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The Writer’s Quandary June 5, 2012

 

I felt so accomplished when I wrote “The End” on my first manuscript.  It was an achievement I had worked on for two years and felt so proud of.  As a “newbie” I donned my rose-colored glasses and went about the process of doing minor revisions before sending out my first queries.

 

I was dismayed after receiving numerous form rejections, but this was to be expected.  I knew getting my first MS published was a shot in the dark, but I persevered.  That was until I went to my second writers conference. Luckily, it wasn’t a conference where I had to book a hotel and a flight.  It was a local writer’s event in my hometown and promised to be helpful.  I was sure that my MS was gold and just needed a few tweaks before it could be published.  My concept and MC were original – it was bound to happen. Right?

 

It took me about an hour into the conference to realize how wrong I was.  At the agent’s panel they went over the do’s and don’ts of queries. Then someone asked the agents what they were tired of seeing. Two agents from the same well-respected agency looked at each other and then repeated verbatim my story idea, plot, as well as everything down to the hair color I had chosen for my MC. Oh cr..! I was sunk.  What was I going to do?  All that hard work down the drain.

 

I licked my wounds for several weeks after that and then woke up one morning resolved to come up with an even better MS.  I sat down and plotted and outlined for days and then wrote my next MS in six months. I was so happy with the results that I went and pitched it at a writers conference in NY.  Imagine my elation when I got two requests for pages from MAJOR publishers. Needless to say, I did the happy dance all the way home.

 

I was cautioned though that I should really be sure my first 50 pages were as polished as possible before sending. I toiled for months.  Then I learned that one of the editors no longer worked for said “major publisher.” That’s all right I thought, I’ve still got one on the hook.

 

Well, here I am six months later and I still haven’t sent anything to the second publisher.  Why? You may ask. Is it fear? Worry that my pages aren’t worthy of going to a major publisher? Honestly, I don’t know the answer. I am still here today toiling and moaning over the smallest detail.  I finally gave in and sent my MS to a professional editor for help.

 

Was this the right choice?  I’m still wondering.  He had some great comments and suggestions but it means a major overhaul and I’m left wondering if I’ve got it in me right now.  As soon as I sit down to write, I open my word documents to other stories I’ve got boiling rather than my current MS. There is something holding me back and I’m not sure what it is. IT IS DRIVING ME CRAZY.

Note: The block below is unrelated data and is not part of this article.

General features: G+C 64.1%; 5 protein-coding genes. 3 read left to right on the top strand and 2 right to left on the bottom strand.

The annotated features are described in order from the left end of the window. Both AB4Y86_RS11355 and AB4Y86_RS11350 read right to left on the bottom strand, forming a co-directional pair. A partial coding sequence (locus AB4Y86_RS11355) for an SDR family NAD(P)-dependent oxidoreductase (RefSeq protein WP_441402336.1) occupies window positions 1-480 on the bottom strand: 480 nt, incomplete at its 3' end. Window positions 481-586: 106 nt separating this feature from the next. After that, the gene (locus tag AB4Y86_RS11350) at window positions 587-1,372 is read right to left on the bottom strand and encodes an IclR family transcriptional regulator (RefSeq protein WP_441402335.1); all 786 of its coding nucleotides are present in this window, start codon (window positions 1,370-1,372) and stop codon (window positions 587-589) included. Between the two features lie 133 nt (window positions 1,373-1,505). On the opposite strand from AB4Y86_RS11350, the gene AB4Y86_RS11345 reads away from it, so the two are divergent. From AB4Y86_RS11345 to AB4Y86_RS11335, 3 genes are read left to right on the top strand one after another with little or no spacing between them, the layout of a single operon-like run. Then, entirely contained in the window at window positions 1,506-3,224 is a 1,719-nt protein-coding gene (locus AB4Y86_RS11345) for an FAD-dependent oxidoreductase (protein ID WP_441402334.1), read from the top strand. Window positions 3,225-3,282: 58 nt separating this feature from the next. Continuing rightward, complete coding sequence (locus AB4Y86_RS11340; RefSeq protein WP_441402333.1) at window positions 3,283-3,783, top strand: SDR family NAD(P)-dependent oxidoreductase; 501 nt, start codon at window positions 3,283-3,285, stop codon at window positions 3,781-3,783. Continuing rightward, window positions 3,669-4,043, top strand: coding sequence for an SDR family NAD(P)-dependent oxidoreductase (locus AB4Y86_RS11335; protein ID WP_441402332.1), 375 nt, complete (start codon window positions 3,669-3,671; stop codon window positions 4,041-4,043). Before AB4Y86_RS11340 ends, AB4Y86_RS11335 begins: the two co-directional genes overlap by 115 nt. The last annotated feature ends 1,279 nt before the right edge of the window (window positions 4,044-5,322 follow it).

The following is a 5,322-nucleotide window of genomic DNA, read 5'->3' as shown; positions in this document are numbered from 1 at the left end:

So I put this out there to all my fellow writers (published & unpublished). Am I the only one in this writer’s quandary? Unable to let go of a project that perhaps should have seen the inside of a drawer a long time ago?  Let me know.  I’d love to hear your stories.

 

Amy

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5 Responses to “The Writer’s Quandary”

  1. I tried getting my first manuscript published and failed. Epically. But the fail came, in my mind, when I realized that I didn’t think it was publishable. I had taken myself to school online pertaining to the craft of writing and wound up finding that I didn’t have a snowball’s chance in hell! So, I kept the idea, scrapped the manuscript, and moved onto a new idea. If it doesn’t feel right, it doesn’t feel right. That being said, could it just be that you’re nervous and know that if this publisher says ‘no’, you’re going to have to start ALL OVER again? Good luck either way! It’s awesome news that two major publishers were interested!!! :)

    • Thanks for your comment. It is always inspiring to hear about other writers’ experiences. It’s just a matter of jumping in and not looking back. I’m working up to that.

      • You’re welcome. I agree, its always a boost when you hear what other’s have done. Not that hearing their failures is fun, but knowing you’re not alone in the struggle uphill is nice. It builds motivation and desire. ;) Good luck!

  2. Spijder Says:

    It sounds like the real question you have to ask yourself is ‘do you really need to know what is holding you back?’ Perhaps that merely means that you think there Should be something wrong with it, but maybe you should just put that unknown in a drawer instead of the story?


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